Renslow’s dead wrong reaction when the plane stalled out may have happened, the NTSB hearing discovered, because Colgan Air showed its pilots a video of an unusual kind of icing and how to deal with it by pulling up the nose and slowing the plane—even though the particular plane wasn’t susceptible to that kind of problem.
And in a parallel with many aspects of MSF’s training including the failure to adequately address ABS brakes and how to properly use them:
Both Fox News and USA Today reported that Colgan does not train pilots on an important safety device known as a “stick pusher” which would’ve pointed the nose down so the plane would speed up and disaster have been averted.
But the parallel doesn’t end there: When it activated by itself Renslow overrode it and kept the nose of the plane up. So much for that good judgment that Renslow’s instructor at Colgan—and Renslow himself—claimed he had.
One of the ways the BRC has been dumbed down according to many rider educators is that much of the material on hazards and street strategies has been removed or weakened including the switch from SIPDE (Scan, Interpret, Predict, Decide, Execute) to SEE (Search, Evaluate, Execute). Students, many rider educators—and more and more motorcyclists—believe are less likely to exhibit good judgment as a result.
I have to wonder if MSF curriculum was subjected to as an intensive investigation as Calgon by the NTSB if what so many expert instructors have been saying for years that the public wouldn’t be as appalled as they have been over the revelations about regional airlines.
Renslaw had worked for another regional airline, Gulfstream International, that also flew regional flights in Florida and the Bahamas for Continental Connections as did Calgon Air. Gulfstream International is legally related to Gulfstream Academy, a flight school in Florida.
And that’s where Renslow had been trained to fly commercial planes. He graduated in 2005 and went to work for Colgan Air. There’s been at least four crashes involving pilots trained at Gulfstream Academy and/or who flew for Gulfstream International.
In a parallel with the inter-relationships between the motorcycle industry and motorcycle training—and the deaths in training—at least one of those other crashes involved a plane owned by Pinnacle Airlines, Corp. In that crash, two pilots who both had gained experience at Gulfstream and gone on to work for Pinnacle took a jet for a joyride, flew it too high and ended up in the same ultimate problem Flight 3407—an aerodynamic stall. Colgan Air, Renslow’s employer is a subsidiary of Pinnacle. Colgan Air was quick to deny there was anything similar between the two crashes in its FAQ—the circumstances were “vastly different” and that “any speculation” would suggest that the NTSB and Colgan knew what caused the crash and they couldn’t comment further because the investigation was ongoing.
Of course, we’ve already learned vastly more about what happened on that icy night in Buffalo, NY three months ago than we have about even the first deadly crash in Valley Forge, Pennsylvania back in 1998. In fact, it sounds like Colgan Air’s FAQ was written by the same folks who write MSF’s responses to the NTSB.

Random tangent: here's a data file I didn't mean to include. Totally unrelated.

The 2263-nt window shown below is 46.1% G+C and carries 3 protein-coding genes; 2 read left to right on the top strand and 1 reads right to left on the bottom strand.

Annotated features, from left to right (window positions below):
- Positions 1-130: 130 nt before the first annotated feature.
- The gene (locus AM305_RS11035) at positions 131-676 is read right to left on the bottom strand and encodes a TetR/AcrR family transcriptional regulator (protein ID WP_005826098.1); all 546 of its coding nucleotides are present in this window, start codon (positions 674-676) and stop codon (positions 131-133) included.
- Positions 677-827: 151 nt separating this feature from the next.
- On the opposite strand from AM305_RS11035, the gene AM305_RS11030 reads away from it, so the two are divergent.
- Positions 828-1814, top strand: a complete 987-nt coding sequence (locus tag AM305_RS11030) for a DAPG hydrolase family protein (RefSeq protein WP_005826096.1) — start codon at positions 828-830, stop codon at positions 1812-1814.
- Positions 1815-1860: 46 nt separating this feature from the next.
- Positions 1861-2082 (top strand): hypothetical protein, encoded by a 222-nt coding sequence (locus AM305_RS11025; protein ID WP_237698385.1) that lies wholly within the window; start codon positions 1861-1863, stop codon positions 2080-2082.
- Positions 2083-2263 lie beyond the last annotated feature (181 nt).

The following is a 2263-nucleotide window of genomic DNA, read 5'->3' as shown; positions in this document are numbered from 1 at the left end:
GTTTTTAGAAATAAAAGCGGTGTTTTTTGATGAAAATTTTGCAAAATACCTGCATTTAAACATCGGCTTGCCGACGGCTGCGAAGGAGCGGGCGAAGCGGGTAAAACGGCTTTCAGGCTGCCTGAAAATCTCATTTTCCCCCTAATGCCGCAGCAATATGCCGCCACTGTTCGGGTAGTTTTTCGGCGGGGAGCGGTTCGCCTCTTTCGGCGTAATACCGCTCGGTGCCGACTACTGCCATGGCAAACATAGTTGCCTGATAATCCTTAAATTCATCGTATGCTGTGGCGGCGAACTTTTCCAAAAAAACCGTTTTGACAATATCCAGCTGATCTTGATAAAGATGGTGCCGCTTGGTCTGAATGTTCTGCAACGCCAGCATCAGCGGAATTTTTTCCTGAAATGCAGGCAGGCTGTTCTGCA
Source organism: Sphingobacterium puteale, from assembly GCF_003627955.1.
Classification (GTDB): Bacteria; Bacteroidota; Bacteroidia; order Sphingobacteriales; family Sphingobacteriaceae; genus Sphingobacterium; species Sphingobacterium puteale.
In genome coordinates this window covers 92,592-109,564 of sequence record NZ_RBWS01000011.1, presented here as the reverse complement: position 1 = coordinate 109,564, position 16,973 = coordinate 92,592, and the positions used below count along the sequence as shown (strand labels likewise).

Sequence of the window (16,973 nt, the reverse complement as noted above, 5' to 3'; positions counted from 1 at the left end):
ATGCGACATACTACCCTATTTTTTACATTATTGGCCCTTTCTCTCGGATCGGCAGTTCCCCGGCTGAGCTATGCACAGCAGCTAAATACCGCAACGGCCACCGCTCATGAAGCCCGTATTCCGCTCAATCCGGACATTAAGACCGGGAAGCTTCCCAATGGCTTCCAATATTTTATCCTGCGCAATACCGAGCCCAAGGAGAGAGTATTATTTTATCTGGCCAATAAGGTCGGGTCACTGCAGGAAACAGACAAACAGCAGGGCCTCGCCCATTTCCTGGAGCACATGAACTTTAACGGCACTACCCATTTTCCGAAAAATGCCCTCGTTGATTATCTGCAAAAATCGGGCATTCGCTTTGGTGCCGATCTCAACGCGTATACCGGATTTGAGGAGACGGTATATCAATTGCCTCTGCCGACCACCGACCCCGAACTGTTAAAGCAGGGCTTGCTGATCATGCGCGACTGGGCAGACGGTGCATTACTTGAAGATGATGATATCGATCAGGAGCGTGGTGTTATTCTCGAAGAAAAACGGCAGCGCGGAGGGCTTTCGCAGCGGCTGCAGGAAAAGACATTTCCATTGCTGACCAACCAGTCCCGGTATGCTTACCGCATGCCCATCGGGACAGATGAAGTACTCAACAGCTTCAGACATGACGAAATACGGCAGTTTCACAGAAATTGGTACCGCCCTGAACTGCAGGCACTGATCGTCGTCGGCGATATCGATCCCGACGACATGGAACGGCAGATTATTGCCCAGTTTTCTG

In the Gulfstream Academy First Officer program, amateur pilots who have 300 hours of flying time act can pay 30,000 and put in 12 weeks of school and then they’re paid as co-pilots for Gulfstream International flying Beech 1900 aircraft. Gulfstream International is the carrier for Continental Connections flights in Florida and the Bahamas. Incidentally, the Wall Street Journal reported that Renslow had failed the flight check on the Beech 1900 after coming to work for Colgan Air.
And then they can go off as a full-fledged commercial pilot for an airline—usually regional airlines like Colgan Air or Pinnacle.
According to another article in the WSJ,
“Mr. Hackett [chief executive of the airline's parent company, Gulfstream International Group Inc.] said Capt. Renslow’s record at Gulfstream was uneventful and he passed all his simulator proficiency tests and check rides.” Except he had failed three before he was hired by Colgan Air.
Iow, Renslow had to have 300 hours flight experience prior to entering Gulfstream Training Academy, then 250 at the academy—and Renslow says he had a total of 625 when he was hired by Colgan Air. You do the math.
In contrast, CNN reports, “Most major airlines require co-pilots to have a minimum of 1,500 hours of flight time. That’s three to five times the amount of some students entering Gulfstream’s First Officer program.” A quick check of other flight schools that train commercial domestic pilots show that training alone is from 12-24 months. Many programs require their students to act as flight instructors as way of really learning by teaching.
Many pilots have little respect for private flight schools like Gulfstream Academy—they say it’s “buying [flight] time” and essentially buying the right hand seat in the cockpit without getting any real training or life experience. Paying a lot of money to get through faster doesn’t make you better—in fact, it’s the opposite. Gulfstream—and other schools like it—appear to be, as the CNN article says, a pilot factory.
But it’s not really any different from rider training as the United States knows it. Every version of MSF’s basic training has gotten shorter and shorter and less and less skills are taught. From two full weekends, it’s become a one-day course in at T3RG. And if MSF has it’s way, the classroom will shrink down to a couple hours on-line.
The second WSJ article afforded another parallel to rider training: It concludes with a note about liability: “In filings with the Securities and Exchange Commission, the company indicates that other airlines employ pilots trained by its training affiliate, called Gulfstream Training Academy. “In the event of an accident caused by an academy graduate, it is possible the academy could be named as a defendant in any lawsuit,” according to one recent filing. “There are no assurances our insurance policy will adequately cover potential losses from such claims.”
And what does that remind us of given MSF changing its RERP contract to remove itself from liability—even for its own negligence?
It took one crash and 50 deaths for the sub-par training for commercial pilots to come out in a NTSB hearing. We’re up to 7 confirmed deaths, several critical injuries in training and God and MSF only knows how many we don’t know about—and who knows how many deaths of sub-par trained riders on the road….how many will it take before the link between training and road crashes is officially investigated?